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Hong Kong things to see and do II

Lamma Island


One of the most pleasant of Hong Kong’s outlying islands (along with Cheung Chau and Lantau Islands). The best reason to visit Lamma Island is to explore its car-free pathways, although the very good seafood restaurants in Sok Kwu Wan are arguably more popular. The beaches draw crowds too at weekends, although pollution makes swimming inadvisable.




Not part of the Hong Kong (learn more via guide of travel to Hong Kong) at all, but another Special Autonomous Region which was returned to China by Portugal in 1999, Macau is a very popular destination for day trips and weekend breaks. Locals and mainland Chinese are, on the whole, most interested in the casinos (as there are none in Hong Kong), but there are also some delightful older parts of the enclave (which is actually two islands which were artificially joined).


MacLehose Trail


Head across the New Territories on Hong Kong's longest hike, the 100km-long (62-mile) MacLehose Trail. Although some people do it in one exhausting go, as on the annual Oxfam Trailwalker fundraising event, it has been split into ten sections each taking from 90 minutes to five hours. Along the way it takes on Hong Kong's highest peak, Tai Mo Shan (985m/3,231ft).


Man Mo Temple


One of Hong Kong’s oldest Chinese temples, Man Mo honours the gods of literature (Man) and war (Mo). It’s an atmospheric spot in a busy part of town, with large spirals of incense hanging overhead. While in the area, browse through the bric-a-brac shops and street market on Hollywood Road and Upper Lascar Row (known as ‘Cat Street’).


Mong Kok


Thought to be the world's most densely populated urban area, Mong Kok provides the ultimate opportunity to mingle with the crowds. Exotic fish and amphibians are sold at the Goldfish Market, and intricate bamboo birdcages and songbirds can be purchased near the Yuen Po Street Bird Garden.


Ngong Ping 360 and Tian Tan Buddha


The 5.7km-long (3.5-mile) Ngong Ping 360 cable car is one of the top attractions on Lantau Island, travelling between Tung Chung town centre and Ngong Ping. It offers stunning views across North Lantau Country Park and Tung Ching Bay, as well as of the giant Tian Tan Bhudda statue. Part of the development is Ngong Ping Village, a small theme park incorporating family-friendly attractions such as Walking with Buddha, the Monkey's Tale Theatre, the Ngong Ping Tea House and several dining, retail and entertainment outlets. The Po Lin Monastery, also at the top, is also likely to be interesting to most visitors.


Ocean Park


Head to Ocean Park Hong Kong (must-see for Hong Kong tour) and get up close with marine life and furry friends. Sealife lovers will have plenty to keep them entertained at the numerous attractions, including The Grand Aquarium and Ocean Theatre for live shows, or head to the Giant Panda Adventure and Panda Village to discover more about China's native friends. There are also many rides, attractions, shops and restaurants to keep the whole family entertained.


Repulse Bay


The pristine beach at Repulse Bay is one of the most popular on the southern coast of Hong Kong Island, and on sunny weekends it can get extremely busy. To get away from the crowds walk to Middle Bay or South Bay. Alternatively, visit the Tin Hau Temple, which overlooks Repulse Bay. Another good beach destination is Cheung Sha, a white sandy beach on Lantau Island, which has the awe-inspiring Shek Pik Reservoir Dam. One-day island-hopping tickets allow unlimited ferry trips between islands.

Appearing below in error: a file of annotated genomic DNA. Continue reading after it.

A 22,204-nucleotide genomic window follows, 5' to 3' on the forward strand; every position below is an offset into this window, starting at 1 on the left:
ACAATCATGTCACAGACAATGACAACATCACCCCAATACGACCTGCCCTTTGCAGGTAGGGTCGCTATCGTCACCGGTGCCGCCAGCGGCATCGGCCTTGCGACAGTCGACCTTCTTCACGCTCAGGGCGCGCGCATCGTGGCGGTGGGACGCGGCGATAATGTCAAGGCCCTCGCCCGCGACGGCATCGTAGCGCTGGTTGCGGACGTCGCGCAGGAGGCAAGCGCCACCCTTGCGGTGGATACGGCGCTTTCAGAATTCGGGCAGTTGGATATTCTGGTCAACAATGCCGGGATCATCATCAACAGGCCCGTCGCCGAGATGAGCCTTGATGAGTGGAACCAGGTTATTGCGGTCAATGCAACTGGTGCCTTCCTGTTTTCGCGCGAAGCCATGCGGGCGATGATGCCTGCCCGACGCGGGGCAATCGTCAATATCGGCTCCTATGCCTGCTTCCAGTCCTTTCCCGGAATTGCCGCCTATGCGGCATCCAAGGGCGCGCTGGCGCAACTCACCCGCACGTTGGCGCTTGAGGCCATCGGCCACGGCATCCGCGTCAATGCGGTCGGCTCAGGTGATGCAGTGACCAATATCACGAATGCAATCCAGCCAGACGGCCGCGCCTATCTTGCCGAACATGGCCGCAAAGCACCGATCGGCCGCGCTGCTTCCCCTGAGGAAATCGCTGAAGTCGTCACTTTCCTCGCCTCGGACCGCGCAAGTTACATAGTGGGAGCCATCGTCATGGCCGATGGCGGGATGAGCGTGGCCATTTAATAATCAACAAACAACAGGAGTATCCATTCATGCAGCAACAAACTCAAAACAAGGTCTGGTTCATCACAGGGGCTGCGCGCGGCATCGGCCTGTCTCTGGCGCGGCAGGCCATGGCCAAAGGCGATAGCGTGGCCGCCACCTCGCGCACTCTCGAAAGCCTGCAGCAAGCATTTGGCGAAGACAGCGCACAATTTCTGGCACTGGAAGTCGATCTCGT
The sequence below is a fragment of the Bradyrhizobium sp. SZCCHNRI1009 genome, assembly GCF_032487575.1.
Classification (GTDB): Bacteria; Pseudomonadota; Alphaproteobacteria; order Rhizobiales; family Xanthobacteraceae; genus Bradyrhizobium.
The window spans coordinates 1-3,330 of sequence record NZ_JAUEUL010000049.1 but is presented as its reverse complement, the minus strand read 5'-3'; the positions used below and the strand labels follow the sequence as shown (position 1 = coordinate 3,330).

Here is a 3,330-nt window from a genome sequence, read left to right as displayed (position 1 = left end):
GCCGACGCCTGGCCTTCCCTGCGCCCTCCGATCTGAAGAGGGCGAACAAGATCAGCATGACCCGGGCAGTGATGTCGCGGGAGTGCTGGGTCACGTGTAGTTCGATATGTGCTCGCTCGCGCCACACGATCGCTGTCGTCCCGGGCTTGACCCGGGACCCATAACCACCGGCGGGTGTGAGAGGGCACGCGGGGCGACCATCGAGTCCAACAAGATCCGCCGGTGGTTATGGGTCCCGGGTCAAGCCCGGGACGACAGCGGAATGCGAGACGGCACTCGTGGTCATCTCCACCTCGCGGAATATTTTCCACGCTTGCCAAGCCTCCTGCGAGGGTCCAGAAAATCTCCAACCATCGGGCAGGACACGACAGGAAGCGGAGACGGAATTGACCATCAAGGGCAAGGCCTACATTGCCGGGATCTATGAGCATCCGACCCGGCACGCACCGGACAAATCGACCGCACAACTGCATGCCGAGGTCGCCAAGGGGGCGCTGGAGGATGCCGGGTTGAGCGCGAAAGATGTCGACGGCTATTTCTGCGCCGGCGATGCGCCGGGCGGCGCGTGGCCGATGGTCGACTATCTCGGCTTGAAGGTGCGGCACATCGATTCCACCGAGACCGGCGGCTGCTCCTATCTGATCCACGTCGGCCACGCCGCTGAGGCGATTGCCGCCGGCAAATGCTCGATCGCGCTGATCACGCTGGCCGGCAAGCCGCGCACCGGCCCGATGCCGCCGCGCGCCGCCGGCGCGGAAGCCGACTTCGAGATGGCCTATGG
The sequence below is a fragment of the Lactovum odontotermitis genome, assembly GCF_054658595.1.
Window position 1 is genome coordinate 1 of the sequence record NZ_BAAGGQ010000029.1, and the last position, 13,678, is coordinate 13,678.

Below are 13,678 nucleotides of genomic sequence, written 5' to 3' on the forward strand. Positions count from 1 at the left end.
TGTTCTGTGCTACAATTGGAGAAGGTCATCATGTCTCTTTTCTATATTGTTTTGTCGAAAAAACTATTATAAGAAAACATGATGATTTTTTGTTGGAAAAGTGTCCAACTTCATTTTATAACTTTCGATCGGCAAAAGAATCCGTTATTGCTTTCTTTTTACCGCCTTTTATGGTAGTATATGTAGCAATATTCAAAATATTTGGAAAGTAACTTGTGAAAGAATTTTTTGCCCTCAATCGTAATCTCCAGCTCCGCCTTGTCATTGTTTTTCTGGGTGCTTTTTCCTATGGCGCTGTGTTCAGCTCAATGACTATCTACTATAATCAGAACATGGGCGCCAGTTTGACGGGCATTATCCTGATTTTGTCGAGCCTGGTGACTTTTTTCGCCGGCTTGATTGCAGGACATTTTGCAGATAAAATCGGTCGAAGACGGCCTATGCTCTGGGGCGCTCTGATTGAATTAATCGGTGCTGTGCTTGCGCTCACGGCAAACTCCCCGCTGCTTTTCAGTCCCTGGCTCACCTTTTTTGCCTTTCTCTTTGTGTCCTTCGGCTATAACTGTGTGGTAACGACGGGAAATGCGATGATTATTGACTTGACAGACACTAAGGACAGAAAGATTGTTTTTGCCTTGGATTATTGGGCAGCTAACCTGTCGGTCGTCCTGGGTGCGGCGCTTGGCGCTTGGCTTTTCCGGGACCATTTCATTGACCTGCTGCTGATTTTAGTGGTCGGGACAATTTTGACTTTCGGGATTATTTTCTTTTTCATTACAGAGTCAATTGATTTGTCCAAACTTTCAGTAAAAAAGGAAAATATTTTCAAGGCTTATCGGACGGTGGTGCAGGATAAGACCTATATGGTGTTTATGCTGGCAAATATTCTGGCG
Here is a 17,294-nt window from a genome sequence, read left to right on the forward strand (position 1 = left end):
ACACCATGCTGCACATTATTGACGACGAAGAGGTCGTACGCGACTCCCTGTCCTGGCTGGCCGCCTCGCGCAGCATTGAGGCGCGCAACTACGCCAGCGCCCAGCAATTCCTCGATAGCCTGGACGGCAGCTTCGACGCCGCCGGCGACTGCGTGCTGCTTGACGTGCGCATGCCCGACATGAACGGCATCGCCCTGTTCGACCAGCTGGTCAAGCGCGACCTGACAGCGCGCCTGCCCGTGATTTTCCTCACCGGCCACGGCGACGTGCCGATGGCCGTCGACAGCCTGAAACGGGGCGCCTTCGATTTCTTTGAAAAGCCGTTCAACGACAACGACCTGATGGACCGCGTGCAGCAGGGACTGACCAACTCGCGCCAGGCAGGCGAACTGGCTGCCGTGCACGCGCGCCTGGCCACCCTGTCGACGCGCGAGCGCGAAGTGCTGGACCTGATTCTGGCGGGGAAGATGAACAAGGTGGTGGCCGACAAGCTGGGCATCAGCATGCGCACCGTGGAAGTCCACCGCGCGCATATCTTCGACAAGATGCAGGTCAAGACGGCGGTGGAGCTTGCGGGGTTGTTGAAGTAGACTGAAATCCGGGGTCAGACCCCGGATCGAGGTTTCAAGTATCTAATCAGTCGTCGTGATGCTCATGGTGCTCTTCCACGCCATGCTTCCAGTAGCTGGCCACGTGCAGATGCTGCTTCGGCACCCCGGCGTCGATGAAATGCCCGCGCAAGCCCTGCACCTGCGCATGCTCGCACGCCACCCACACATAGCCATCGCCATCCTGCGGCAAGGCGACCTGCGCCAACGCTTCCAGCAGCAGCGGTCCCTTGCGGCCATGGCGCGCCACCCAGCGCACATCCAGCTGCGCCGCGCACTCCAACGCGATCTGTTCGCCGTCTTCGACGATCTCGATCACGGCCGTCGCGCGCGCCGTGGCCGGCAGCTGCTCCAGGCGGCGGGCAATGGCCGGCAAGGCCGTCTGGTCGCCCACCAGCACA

Sai Kung country parks


The excellent country parks at Sai Kung East and West, in the New Territories, are home to macaque monkeys, wild boar, civet cats, barking deer and the Chinese pangolin. Sai Kung Town, the nearest settlement and a former fishing village, is known for its seafood restaurants. For birdwatching, try the Mai Po marshes near Yuen Long, while visitors can look out for the Chinese pink dolphin near Lantau Island.


St John’s Cathedral


Observe glimpses of Hong Kong's colonial past at St John's Cathedral, thought to be the oldest Christian church in the Far East. Other vestiges of the colonial era can be found at Government House, the residence of 25 British governors from 1855 until Hong Kong's handover to China in 1997. It is closed to the public except on an annual open day.


Victoria Harbour


The green and white tub-shaped Star Ferry vessels have been a familiar sight around Hong Kong since the 1920s and are a much-cherished symbol of the city. Far more important, however, is the fact that their decks give one of the best available and most affordable views, day or night, of the waterfronts of Hong Kong Island and Kowloon – not to mention the plethora of ocean traffic surging through the shipping lanes.


Victoria Peak


The view of Hong Kong from Victoria Peak is a must-see to see Hong Kong sightseeing, and the journey up on the Peak Tram from Garden Road is no less spectacular. At the top, visitors will find the seven-storey Peak Tower, which is a good vantage point. Alternatively, go for a wander along the various roads, including one up to the very top, and the steep Old Peak Road down to Central in around 40 minutes.


Wong Tai Sin Temple


The ornately decorated Wong Tai Sin Temple, located in Kowloon, combines Buddhist, Confucian and Taoist traditions. The temple is spectacularly colourful with its red pillars, golden ceiling and decorated latticework, and attracts around three million visitors per year. Arguably more interesting than the building itself are the fortune-tellers in their arcade of booths.

Don't miss Hong Kong for your affordable China tours.

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